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Why an Englishman’s garage is no longer his castle

Nearly half of garages are not used to park cars in any more, which, as we find out, can have some unexpected effects on the price you pay for car insurance.

Garage overloaded with junk

Nearly half of Britain’s 10.6 million garages are no longer being used for what they were intended – parking the family motor, according to a study by the RAC.

Instead, our garages are capturing the overspill from homes which can’t accommodate all of our junk.

Of those that don’t use their garage to store their car, 77% use it to dump belongings in that won’t fit in the house, the research shows.

House design blamed for death of the garage

Items such as DIY tools – kept by 76% of people – decorating kit (67%) and gardening equipment (64%) are the things most commonly found cluttering up the nation’s garages.

Meanwhile, 9% of those who don’t keep their car in the garage said it had been converted into extra living accommodation, which the RAC estimates equates to approximately 678,000 garages nationwide.

RAC Home Insurance spokesman Simon Williams says the findings appear to indicate an issue with the design of modern houses.

"People do not have enough space to keep all their possessions," he says, "and many garages are so small that anyone in the car has to perform a contortionist act to get out."

Garages can increase your car insurance cost

So, it seems, many of our cars no longer inhabit a cosy garage where Brits can tinker with their motors to their hearts’ content.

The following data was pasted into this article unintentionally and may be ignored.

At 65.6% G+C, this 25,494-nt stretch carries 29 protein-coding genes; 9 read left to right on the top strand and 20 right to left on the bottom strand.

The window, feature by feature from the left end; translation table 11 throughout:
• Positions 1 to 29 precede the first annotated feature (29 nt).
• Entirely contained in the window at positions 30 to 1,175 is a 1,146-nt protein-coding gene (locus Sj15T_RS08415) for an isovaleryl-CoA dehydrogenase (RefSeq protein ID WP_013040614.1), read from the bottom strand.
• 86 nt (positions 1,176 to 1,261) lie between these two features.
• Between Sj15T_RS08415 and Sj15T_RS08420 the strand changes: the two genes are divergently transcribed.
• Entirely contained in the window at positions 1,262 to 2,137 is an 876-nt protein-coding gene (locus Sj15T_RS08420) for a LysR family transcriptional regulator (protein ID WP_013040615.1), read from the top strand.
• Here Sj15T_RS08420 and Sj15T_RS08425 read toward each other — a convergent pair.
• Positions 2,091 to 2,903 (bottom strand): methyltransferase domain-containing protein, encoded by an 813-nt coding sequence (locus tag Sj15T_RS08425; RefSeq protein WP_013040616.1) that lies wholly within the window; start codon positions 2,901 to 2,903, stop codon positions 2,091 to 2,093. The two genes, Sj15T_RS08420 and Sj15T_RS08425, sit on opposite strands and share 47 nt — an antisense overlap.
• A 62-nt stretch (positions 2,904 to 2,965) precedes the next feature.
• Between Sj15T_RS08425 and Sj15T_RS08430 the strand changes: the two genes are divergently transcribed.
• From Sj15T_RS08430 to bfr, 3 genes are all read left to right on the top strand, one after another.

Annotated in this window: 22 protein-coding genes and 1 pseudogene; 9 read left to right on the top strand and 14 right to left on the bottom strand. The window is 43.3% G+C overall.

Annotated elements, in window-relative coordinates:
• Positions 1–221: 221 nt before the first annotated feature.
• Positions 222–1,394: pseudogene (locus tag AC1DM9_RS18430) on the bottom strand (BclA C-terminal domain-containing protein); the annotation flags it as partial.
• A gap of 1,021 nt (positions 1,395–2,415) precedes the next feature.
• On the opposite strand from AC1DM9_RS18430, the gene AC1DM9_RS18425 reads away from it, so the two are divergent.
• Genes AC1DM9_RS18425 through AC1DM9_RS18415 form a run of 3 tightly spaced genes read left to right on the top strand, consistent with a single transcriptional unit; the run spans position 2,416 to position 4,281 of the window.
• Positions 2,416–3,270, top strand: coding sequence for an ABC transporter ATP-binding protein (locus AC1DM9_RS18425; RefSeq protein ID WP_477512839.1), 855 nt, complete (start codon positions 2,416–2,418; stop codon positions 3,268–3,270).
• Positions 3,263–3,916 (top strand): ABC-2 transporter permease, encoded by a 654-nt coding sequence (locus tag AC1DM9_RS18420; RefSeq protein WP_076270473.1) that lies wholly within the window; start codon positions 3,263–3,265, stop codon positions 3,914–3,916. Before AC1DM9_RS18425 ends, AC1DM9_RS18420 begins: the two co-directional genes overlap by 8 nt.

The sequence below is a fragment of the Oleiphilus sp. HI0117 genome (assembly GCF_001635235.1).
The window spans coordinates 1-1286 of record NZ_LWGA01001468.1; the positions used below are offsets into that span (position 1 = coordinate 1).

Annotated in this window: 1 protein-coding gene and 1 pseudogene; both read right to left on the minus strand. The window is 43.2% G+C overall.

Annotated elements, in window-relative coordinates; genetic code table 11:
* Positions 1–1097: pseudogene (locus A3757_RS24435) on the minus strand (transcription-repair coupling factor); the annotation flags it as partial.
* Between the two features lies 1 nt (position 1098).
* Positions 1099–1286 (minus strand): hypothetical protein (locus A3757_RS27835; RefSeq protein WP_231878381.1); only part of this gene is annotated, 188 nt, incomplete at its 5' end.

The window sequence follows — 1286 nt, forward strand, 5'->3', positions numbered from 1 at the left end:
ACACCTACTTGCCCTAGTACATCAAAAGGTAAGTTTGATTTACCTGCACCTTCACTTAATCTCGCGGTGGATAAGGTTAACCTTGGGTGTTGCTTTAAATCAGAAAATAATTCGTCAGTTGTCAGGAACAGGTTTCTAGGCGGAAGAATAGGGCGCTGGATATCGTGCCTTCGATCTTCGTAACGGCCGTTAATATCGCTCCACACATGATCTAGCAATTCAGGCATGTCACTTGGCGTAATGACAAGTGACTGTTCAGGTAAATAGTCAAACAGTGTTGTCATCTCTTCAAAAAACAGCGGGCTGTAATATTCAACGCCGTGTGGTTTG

But this might not be a bad thing when it comes to the price you pay for your car insurance.

We ran a test quote for a 25-year-old man living in Cardiff, who has been driving for seven years with no motoring convictions, and owns of a 2010 Renault Clio.

We found that on average he would pay £608.90 a year for cover if he kept his car on the road outside his home.

However, we then changed the location he kept his car overnight - a common piece of information that insurers ask for - to see whether this had an impact on his annual car insurance cost.

Based on the average price returned from 10 insurers on our site, we found keeping a car in a garage overnight (compared to keeping it on the road) could raise his annual premium to £637.77 – an increase of £28.87.

Overnight location

Average car insurance premium

Road (at home)


Residential parking (such as secure parking at a block of flats)




Car park




Garages considered a higher risk

Gemma Stanbury, head of car insurance at, says: "Many people may think that keeping your car in a garage overnight would be a more secure option than the road, so it might come as a surprise that in some instances this can actually increase your car insurance cost.

"But garages are often considered a higher risk for a number of reasons," she explains.

"There’s the potential for items in a garage can fall on to a vehicle and there are also more items to avoid when driving in and out of garages, increasing your chances of a scrape.

"Meanwhile, garages are often connected to the owner’s house, so in the highly unfortunate event of a fire or flood, your car could also be damaged."

A shame the garage has gone out of fashion?

Stanbury says parking your vehicle on the road is the best - and cheapest - risk for insurers.

"Although there is the risk of getting hit by a passing vehicle," she says, "insurers view cars as being less likely to be stolen or vandalised due to them being more easily visible.

"And if your vehicle is parked in a garage, it may be because the vehicle is more valuable and thus more attractive to thieves.

"Although," Stanbury adds, "it’s perhaps still a shame that the humble garage has gone out of fashion."

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Adam Jolley

Adam Jolley

Adam Jolley is a content producer at He joined us in May 2012 from the world of financial services PR. Read more from Adam